Tips and Hints

For each soldier, decide to specialize in light or heavy weapons.  Heavy weapons are generally better, but have higher skill requirements; for best results, don't buy anything past the Advanced Combat Gun (requires 1 point of Light Weapon skill) for anyone destined to use heavy weapons.  You'll want at least half of your soldiers to train for heavy.

Soldiers start at level 0.  A soldier gains 1 skill point for every level gained, which he or she can do a maximum of 12 times. A soldier can receive at most three commendations, which provide one additional skill point each.  Some soldiers start with "free" skills, and implants found in equipment crates don't subtract from your skill point pool, so it's possible for a soldier to have more than 15 points worth of skills.  It takes 12 experience points to go up a level, so experience maxes out at 144 points.

The skills required to use advanced weapons and equipment often mean that other equipment becomes "skill free".  For example, any soldier with a Servo System can wear Standard Armor and carry Light Stimulants and a Small Medic Kit without spending additional skill points.  Keep an eye out for such opportunities.

Units have hit points and "fighting strength" (the yellow number next to the cardiac line).  If a soldier's fighting strength gets too low, he or she will panic, which means they have only 1 AP and are unable to attack.  Some attacks that do no damage (i.e. didn't penetrate the armor) will still reduce fighting strength, so units cannot "tank" and be combat-effective indefinitely.  The stat recovers naturally at one unit per turn, or three per turn if the soldier rests. Maximum fighting strength is equal to the soldier's level or 3, whichever is greater.

Moving horizontally or vertically costs one AP per square.  Moving diagonally costs two APs per square.  This is geometrically incorrect, but does mean that moving from point A to point B has the same cost regardless of the route chosen (cf. "taxicab geometry" or "Manhattan distance").  The only exception to this rule is Jet Pack jumps, which compute distances correctly.

Weapon heat is reduced at the start of your turn.  If your weapon shows "hot", you won't be able to fire defensively. Hot weapons can be fired, but with a chance of jamming up for a few turns (or even exploding).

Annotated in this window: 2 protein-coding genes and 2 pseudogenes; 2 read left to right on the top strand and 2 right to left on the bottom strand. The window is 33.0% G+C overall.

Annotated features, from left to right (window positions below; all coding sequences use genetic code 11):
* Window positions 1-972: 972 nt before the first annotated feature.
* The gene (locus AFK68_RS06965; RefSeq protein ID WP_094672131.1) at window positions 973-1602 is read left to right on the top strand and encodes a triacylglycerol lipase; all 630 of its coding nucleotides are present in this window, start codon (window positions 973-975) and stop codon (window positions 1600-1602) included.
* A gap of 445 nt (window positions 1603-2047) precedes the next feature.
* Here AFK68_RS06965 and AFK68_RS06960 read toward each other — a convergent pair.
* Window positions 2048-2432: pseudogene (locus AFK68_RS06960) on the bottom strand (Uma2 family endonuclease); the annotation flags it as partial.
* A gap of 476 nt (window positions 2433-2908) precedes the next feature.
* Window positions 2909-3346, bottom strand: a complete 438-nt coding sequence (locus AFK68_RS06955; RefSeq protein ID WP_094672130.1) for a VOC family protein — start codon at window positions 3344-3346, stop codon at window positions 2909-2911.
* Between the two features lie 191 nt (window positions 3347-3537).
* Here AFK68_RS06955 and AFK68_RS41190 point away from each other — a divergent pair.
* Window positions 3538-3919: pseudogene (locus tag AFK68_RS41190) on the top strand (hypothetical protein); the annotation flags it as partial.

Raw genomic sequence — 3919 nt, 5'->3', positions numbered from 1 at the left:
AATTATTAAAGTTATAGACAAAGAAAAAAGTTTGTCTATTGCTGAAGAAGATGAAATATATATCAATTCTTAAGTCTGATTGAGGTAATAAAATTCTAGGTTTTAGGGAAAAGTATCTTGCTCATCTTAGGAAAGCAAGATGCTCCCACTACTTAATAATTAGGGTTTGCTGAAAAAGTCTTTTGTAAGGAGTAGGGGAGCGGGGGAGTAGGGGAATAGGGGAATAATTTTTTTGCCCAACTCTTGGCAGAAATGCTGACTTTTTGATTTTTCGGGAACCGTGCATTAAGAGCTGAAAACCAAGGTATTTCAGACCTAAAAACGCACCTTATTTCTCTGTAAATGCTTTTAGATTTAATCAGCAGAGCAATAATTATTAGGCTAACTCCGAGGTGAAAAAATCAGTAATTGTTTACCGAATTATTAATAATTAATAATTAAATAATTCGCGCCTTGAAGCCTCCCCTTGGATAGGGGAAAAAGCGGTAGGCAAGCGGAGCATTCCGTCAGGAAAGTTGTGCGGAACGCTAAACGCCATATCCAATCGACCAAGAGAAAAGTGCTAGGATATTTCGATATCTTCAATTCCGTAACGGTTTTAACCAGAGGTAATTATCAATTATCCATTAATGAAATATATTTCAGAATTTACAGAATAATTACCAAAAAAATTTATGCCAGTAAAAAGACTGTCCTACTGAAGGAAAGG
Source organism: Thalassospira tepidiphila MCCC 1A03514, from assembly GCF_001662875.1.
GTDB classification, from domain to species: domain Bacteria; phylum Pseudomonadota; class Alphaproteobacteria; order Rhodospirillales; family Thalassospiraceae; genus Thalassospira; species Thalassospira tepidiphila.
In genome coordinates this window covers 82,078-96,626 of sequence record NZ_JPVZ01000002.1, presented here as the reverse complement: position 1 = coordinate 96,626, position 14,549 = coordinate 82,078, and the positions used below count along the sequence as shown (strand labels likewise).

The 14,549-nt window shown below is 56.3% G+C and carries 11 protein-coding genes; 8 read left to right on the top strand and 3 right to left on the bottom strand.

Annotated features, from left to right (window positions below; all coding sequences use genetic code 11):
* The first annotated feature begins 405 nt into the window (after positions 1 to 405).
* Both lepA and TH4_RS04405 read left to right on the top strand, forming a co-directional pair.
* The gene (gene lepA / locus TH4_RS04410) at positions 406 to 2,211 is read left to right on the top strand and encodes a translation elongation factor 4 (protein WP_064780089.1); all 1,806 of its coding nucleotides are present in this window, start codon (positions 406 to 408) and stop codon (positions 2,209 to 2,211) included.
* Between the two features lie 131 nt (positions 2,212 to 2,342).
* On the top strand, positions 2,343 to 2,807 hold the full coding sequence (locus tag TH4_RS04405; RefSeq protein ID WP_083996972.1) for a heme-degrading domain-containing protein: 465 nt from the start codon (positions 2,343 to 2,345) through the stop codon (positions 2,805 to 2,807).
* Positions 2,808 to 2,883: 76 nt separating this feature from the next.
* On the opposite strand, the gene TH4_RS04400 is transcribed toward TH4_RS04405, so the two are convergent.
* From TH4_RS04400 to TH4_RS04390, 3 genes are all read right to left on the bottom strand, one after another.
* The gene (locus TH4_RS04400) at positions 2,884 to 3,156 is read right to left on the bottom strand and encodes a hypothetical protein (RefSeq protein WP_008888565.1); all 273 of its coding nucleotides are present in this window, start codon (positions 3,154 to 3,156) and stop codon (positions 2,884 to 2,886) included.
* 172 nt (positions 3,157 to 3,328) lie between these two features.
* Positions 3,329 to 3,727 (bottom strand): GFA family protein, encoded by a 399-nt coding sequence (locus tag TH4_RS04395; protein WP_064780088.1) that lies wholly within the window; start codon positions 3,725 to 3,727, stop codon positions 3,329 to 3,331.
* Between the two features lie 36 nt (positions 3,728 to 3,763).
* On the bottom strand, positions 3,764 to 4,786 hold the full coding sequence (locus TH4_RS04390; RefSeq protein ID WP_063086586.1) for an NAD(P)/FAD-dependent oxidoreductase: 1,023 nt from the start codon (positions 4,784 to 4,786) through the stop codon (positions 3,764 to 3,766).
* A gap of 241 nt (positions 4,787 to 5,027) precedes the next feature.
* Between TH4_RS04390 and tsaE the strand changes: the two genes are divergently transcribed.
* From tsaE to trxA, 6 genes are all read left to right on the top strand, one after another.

Once you have met the goals, the mission ends when you end your turn.  The Scay'Ger don't get a parting shot.

When defending against melee attacks, note that moving diagonally costs two AP, but attacking diagonally costs one. This can be crucial when kiting hard-hitting melee units like the Gore'Ther, which can hit you if you are a "knight's move" away.

You can open doors and crates diagonally.  When breaching a room, it can be useful to "charge up" APs by having the soldier in front of the door sleep for a turn, and then having a diagonally-adjacent soldier open the door.

The order of operations for spawn points during the enemy turn seems to be: (1) new spawn appear, which can attack; (2) flamethrower flames burn out; (3) more spawn appear, which can not attack.  If you use a flamethrower to prep a spawn point for destruction with explosives, you can rely on not being spawn-killed, but can't rely on the field being clear when the flames die.  (The spawn-and-attack action is a significant issue in the Wilderness Campaign.)

Enemy units won't move if they don't have a path to you.  Closing doors and blocking passages with the flamethrower will cause enemy units to freeze in place.  Bear in mind that melee units can attack diagonally, even if they can't move through the adjacent squares, so standing inside a corner formed by two obstacles can draw enemies to you.

The Enhanced Laser Gun can capture enemy units that have 3 or fewer hit points.  There's no way to tell how many HP an enemy unit has, but if the target isn't weak enough, you won't be allowed to fire in mode B.  The laser's mode B shot does 0-2 points of damage, which makes it difficult to capture Ray'Ther, and difficult or impossible to capture Dec'Ther.  Captured units can move immediately, stay captured for the duration of the mission, and can perform most actions that soldiers can, including resting, pushing boxes, and opening equipment crates.  They get an extra AP if they are near a Banner, can be healed by your units, and do not panic, making them excellent "tank" units.  Gore'Coo can use defense mode, where their unlimited ammo and non-heating weapons make them vastly superior to human forces.  Captured units have their maximum HP capped at 15.

In the campaigns, try to open all of the equipment crates.  The base campaign is fairly generous with the equipment points, so if you can't open a few of them you won't be in trouble, but some of the crates contain implants that upgrade your skills.  In the expansion campaign, equipment points are tighter, and some crates hold equipment you can't get elsewhere (e.g. crowbars).

When you buy a new weapon, you get a full refund for your old weapon, so feel free to swap weapons around to match the mission.  The purchase happens before the refund, so you must have enough equipment points in the bank to buy the weapon you want, even if it's less expensive than the weapon you're giving up. Note you do not get a refund for old armor.

If you can't hear speech in the cut scenes and briefings, turn up the music volume.

During the enemy turn, you can hold down the right mouse button to "fast forward" through the animations.  This can save time if you've screwed up and know you will need to reload.